By Emmanuel Aziken, Political Editor & Dapo Akinrefon

THE nearly universal acclamation of Senator David Mark’s stable steering of the Senate in the last four years was a departure from the tale of anarchy that was characteristic of previous Senates.

Also remarkable in the last four years was the sense of unity in the top leadership between the two presiding officers, Senator Mark and his deputy, Senator Ike Ekweremadu.

Hitherto, other presiding officers of the Senate did not have the sense of unity that was shown by the pair of Mark and Ekweremadu.


The first presiding officer of the Senate was Senator Evan Enwerem who had the popular, wealthy and scheming deputy in the person of the late Senator Haruna Abubakar. While Enwerem sought to play the statesman, Abubakar played the politics and built a power base for himself. He saw out Enwerem and helped to usher in the late Senator Chuba Okadigbo as Senate President.

Okadigbo like Enwerem before him also sought to play a statesman. Abubakar who remained as deputy, however, continued with servicing his power base and was reportedly involved in the last minute political scheming that edged out Okadigbo. His decision to resign his office with the gentle agreement with the anti-Okadigbo elements to be reinstated was the final lever that pushed out Okadigbo.

Abubakar’s bid to return was blocked by other schemers in the Senate, making way for the remarkable Senator Ibrahim Mantu to take over as deputy Senate President.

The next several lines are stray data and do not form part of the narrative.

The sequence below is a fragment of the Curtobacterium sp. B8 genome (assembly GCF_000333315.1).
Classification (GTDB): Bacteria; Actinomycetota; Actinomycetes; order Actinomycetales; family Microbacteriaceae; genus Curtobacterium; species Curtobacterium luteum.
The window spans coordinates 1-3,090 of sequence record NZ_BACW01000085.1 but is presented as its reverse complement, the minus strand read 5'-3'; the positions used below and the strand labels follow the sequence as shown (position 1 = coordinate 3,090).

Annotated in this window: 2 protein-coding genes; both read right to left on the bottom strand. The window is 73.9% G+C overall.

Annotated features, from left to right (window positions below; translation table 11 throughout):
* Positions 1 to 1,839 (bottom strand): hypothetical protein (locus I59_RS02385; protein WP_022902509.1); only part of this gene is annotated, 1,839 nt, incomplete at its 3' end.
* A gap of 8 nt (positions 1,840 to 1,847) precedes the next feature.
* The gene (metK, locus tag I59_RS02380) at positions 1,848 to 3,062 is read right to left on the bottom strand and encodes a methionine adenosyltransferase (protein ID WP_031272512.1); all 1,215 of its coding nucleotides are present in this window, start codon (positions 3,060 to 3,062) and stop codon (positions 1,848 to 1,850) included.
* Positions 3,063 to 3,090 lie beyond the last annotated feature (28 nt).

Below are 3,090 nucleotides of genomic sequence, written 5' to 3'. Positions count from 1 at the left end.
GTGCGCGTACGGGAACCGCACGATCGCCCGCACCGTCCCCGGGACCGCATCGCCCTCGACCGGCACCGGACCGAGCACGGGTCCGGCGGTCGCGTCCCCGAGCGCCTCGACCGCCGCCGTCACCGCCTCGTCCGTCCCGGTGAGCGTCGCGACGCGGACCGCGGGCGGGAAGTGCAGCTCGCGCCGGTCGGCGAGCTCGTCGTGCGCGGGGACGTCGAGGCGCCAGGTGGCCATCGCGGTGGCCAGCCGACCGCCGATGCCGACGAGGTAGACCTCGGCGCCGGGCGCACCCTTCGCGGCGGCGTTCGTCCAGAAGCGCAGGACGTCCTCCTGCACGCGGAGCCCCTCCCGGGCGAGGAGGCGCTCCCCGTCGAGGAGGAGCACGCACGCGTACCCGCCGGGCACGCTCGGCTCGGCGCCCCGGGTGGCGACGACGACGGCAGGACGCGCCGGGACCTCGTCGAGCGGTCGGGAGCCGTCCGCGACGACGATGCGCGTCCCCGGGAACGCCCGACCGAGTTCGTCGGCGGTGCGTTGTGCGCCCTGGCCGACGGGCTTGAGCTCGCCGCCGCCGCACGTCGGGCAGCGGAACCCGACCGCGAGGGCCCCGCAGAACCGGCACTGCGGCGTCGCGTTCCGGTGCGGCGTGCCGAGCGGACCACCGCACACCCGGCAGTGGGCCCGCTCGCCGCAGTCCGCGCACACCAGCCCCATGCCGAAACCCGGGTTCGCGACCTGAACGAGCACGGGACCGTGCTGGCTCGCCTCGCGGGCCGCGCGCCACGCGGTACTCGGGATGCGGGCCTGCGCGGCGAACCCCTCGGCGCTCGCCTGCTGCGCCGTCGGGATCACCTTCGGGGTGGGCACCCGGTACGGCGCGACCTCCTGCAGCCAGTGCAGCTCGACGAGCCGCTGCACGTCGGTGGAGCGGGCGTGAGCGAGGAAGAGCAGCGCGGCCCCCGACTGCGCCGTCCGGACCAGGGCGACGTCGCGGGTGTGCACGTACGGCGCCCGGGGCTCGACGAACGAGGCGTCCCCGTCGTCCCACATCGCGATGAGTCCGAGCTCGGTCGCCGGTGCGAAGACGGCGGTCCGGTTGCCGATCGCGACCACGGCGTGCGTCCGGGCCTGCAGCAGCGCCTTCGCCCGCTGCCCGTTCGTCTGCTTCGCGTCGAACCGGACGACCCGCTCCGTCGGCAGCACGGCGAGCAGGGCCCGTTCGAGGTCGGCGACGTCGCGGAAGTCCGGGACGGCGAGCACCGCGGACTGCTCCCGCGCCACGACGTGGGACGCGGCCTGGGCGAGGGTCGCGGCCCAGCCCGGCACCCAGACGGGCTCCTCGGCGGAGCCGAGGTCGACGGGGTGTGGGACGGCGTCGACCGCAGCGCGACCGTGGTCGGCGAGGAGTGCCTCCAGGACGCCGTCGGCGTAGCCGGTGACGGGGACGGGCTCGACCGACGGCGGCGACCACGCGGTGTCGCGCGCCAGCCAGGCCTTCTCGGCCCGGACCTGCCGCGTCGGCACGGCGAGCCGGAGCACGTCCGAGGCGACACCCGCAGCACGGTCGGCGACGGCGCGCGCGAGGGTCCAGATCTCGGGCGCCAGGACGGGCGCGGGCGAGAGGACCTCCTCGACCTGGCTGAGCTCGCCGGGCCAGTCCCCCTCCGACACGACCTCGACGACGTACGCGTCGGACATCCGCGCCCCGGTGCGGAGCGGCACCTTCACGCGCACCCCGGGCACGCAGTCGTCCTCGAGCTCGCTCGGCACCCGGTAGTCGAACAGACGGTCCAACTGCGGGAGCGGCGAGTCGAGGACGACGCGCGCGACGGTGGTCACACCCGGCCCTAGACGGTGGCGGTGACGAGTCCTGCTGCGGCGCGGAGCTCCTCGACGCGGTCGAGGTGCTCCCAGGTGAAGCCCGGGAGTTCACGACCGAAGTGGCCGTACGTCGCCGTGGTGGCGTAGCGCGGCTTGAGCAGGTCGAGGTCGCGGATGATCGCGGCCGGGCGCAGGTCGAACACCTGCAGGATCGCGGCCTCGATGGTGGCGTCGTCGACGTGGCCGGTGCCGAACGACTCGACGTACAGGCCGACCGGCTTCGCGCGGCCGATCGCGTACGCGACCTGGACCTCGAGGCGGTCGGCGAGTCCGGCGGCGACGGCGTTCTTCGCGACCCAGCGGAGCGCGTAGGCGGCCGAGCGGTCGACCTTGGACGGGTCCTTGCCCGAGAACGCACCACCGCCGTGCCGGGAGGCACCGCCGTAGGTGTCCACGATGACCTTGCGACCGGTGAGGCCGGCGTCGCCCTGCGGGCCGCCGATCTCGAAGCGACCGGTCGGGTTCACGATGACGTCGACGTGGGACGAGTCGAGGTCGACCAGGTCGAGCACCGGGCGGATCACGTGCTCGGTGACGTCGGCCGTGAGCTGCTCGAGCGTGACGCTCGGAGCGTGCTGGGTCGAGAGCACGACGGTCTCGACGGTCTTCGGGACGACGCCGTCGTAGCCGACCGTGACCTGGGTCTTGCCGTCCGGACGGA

Mantu was a politician’s politician in the Senate. He was elected deputy President Senate at the same time Anyim Pius Anyim was elected the President of the Senate.

Mantu was able to play a survival politics walking a tight rope between President Olusegun Obasanjo and his enemies in the Anyim Senate. He survived becoming the only presiding officer in either chamber to win re-election and return to his office after the 2003 elections.

He, however, had the former diplomat, Adolphus Wabara as Senate President. While Wabara played and some claimed enjoyed himself, Mantu built up his power base to become one of the most influential Senators in the chamber. His key was his access and willingness to play Obasanjo’s game.

It was a game that was to devour him in future.

Mantu survived the turmoil against Wabara and saw him out of office and was around to receive Senator Ken Nnamani as his immediate boss as Senate President in April 2005.